From there, things got back to normal. We ate, scoured various bookstores and enjoyed the booths and panels at the festival. Another change this year: Instead of being held at UCLA, the festival was on the USC campus. All things considered, UCLA is a better venue for this event, but USC is all right.
I ended up acquiring quite a few books this year. Nothing unusual about that, but I’m particularly pleased with some of them. A few highlights:
– The Speech: A Historic Filibuster on Corporate Greed and the Decline of Our Middle Class by Sen. Bernie Sanders. Nation Books had a cool idea here. It’s amazing that on Dec. 10, 2010, the Vermont senator spoke continuously for eight and a half hours on the Senate floor, criticizing President Obama’s compromise with the Republicans on tax cuts as part of a wide-ranging discussion of how the rich are getting richer and the poor poorer.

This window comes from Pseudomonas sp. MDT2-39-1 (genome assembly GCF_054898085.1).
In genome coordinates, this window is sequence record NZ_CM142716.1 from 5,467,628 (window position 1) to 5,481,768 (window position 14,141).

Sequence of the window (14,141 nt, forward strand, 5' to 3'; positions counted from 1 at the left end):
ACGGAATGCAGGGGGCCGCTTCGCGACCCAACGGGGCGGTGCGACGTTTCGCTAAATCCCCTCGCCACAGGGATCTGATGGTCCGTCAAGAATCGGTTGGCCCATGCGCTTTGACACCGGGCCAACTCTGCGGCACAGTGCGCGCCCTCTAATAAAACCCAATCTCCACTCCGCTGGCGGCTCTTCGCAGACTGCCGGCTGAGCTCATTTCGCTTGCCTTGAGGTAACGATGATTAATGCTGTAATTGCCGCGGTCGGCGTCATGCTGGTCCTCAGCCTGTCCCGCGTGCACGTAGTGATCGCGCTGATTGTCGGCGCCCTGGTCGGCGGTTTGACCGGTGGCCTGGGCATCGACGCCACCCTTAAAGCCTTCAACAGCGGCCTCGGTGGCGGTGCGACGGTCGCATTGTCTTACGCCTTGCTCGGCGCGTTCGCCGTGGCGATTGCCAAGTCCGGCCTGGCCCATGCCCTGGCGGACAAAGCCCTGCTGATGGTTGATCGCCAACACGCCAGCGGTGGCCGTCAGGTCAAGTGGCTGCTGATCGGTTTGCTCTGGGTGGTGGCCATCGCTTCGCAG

– Engineers of the Soul: The Grandiose Propaganda of Stalin’s Russia by Frank Westerman. Scott and I heard Westerman, a Dutchman, talk on a panel, and his thoughtful comments prompted both of us to buy this book. It’s brand new, and when Westerman signed my book, he said it was the first copy of the U.S. edition that he had signed. The book is about how the Soviets hired writers to basically rename everything to conform to the communist version of history and life, and to write eloquently about mundane things such as a dam on a river. It sounds really interesting.